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Leonardo Da Vinci Exhibition Shows Extraordinary Accuracy Of Anatomical Sketches (PICTURES)

02/08/2013 13:14 BST | Updated 02/08/2013 17:38 BST

A new exhibition in Edinburgh is demonstrating the remarkable accuracy of 500-year-old anatomical drawings by the Renaissance genius, Leonardo da Vinci.

The Queens Gallery Palace of Holyroodhouse will display the incredible sketches of the internal human body alongside modern MRI and CT scans.

Leonardo da Vinci: The Mechanics of Man' shows how he "foreshadowed the work of today's leading anatomists to an astonishing degree".

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Staff member Sophie Lawrenson looks at some of the works on display

As well as his more famous works such as the priceless Mona Lisa, da Vinci also produced over 240 anatomical drawings accompanied by over 13,000 words of observations.

In order to do this he was given permission by Hospital of Santa Maria Nuova in Florence to dissect more than 30 corpses in the winter of 1511.

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This drawing of a foetus is displayed alongside a 3D ultrasound scan

A sketch of a foetus in the womb was actually based on the more ethical option of dissecting a cow yet is still anatomically correct.

The rather gruesome project produced sketches far ahead of their time and, as the new exhibition shows, incredibly accurate.

In fact they are still used by to teach medical students today.

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One of the corpses dissected by da Vinci was a 100-year-old man

Professor Peter Abrahams, a clinical anatomist at the Warwick Medical School, said: "In many ways Leonardo predicted the 20th-century revolution in various medical imaging techniques.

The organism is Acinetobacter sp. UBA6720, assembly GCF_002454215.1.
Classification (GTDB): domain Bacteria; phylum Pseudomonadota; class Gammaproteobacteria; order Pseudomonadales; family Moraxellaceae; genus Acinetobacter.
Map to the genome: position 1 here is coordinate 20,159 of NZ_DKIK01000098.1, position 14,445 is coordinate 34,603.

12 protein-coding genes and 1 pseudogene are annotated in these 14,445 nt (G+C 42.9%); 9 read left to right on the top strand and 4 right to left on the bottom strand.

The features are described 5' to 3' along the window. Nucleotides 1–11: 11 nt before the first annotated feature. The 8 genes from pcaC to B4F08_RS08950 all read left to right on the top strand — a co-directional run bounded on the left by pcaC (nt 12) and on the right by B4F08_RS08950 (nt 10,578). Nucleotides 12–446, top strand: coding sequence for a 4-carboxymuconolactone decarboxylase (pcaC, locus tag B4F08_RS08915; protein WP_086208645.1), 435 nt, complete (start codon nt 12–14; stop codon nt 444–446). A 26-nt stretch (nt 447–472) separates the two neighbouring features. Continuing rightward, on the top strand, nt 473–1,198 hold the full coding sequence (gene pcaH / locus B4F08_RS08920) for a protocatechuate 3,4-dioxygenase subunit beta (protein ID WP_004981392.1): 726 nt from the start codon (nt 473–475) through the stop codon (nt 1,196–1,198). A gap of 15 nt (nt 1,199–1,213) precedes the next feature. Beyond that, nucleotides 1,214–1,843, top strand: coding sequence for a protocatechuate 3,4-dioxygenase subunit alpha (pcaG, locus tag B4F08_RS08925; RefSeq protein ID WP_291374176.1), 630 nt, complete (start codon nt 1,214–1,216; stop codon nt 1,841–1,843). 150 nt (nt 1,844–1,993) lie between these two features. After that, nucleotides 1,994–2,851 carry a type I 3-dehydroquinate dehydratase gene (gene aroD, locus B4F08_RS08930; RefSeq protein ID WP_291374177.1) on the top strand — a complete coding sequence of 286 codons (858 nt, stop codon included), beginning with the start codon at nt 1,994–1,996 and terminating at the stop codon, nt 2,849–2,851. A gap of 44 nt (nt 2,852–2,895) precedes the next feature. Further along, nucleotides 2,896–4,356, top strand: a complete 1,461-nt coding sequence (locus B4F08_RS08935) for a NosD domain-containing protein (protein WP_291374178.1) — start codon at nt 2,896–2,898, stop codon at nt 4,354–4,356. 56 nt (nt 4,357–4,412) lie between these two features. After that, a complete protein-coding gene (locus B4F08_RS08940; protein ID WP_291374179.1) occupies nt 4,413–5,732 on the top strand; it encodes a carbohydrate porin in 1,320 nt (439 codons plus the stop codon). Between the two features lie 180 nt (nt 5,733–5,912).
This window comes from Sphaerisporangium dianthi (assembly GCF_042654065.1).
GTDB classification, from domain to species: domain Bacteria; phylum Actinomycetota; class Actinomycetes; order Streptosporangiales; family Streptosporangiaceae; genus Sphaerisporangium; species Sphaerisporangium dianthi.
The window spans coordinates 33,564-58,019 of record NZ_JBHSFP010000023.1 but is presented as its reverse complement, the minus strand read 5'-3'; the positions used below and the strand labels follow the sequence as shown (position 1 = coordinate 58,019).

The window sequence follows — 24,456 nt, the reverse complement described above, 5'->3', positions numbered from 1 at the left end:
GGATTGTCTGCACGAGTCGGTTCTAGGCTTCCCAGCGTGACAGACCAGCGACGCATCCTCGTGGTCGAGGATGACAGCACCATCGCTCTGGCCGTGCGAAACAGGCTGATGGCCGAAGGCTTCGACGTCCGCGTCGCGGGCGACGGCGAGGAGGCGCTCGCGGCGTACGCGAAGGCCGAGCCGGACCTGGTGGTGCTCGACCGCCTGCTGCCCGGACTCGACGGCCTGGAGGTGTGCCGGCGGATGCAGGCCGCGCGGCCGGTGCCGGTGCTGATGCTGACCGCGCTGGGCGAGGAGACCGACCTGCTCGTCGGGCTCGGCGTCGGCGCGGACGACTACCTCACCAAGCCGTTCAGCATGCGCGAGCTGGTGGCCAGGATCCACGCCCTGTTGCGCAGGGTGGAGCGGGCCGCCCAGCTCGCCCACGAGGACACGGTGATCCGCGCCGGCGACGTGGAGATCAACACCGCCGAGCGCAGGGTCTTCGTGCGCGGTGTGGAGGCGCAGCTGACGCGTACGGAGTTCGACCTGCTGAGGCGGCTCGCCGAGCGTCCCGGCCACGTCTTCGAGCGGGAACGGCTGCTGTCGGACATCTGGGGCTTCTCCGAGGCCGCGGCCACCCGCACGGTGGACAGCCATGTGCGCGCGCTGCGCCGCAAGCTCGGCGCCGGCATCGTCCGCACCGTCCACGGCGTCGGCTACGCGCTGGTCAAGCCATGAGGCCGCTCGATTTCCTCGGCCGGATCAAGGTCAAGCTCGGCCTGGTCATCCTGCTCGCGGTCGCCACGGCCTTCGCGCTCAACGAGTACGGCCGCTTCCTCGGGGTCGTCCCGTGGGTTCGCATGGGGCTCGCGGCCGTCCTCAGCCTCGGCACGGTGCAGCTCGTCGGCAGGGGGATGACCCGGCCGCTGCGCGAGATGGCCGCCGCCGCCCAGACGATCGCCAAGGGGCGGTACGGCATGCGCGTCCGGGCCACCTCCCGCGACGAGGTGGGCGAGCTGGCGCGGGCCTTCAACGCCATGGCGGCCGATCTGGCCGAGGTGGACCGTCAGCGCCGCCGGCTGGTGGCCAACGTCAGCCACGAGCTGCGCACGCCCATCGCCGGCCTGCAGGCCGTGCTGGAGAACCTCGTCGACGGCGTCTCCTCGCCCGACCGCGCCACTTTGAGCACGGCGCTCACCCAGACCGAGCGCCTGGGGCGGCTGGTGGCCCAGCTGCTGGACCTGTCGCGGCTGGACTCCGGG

"His use of cross sections and slices to show deep internal structures within the body foreshadowed the modern techniques of CT and MRI scanning.

"The anatomical accuracy of Leonardo’s drawings has rarely ever been surpassed, and I still use them to teach surgeons and medical students today."

Other drawings focus on the skeleton, muscles, and even blood vessels.

da vinci anatomy

All of Leonardo’s surviving anatomical studies arrived in England in the 17th century, bound into a single album as part of a group of almost 600 drawings by the artist.

The album was probably acquired later that century by Charles II and has been in the Royal Collection since at least 1690.

The drawings were removed from the album for conservation reasons, but visitors can see the original 16th-century binding in the exhibition.

The exhibition Leonardo da Vinci: The Mechanics of Man is at The Queen’s Gallery, Palace of Holyroodhouse, 2 August – 10 November 2013, and is part of the Edinburgh International Festival. The exhibition will be open late throughout August, until 20:00 on Wednesdays, Fridays and Saturdays.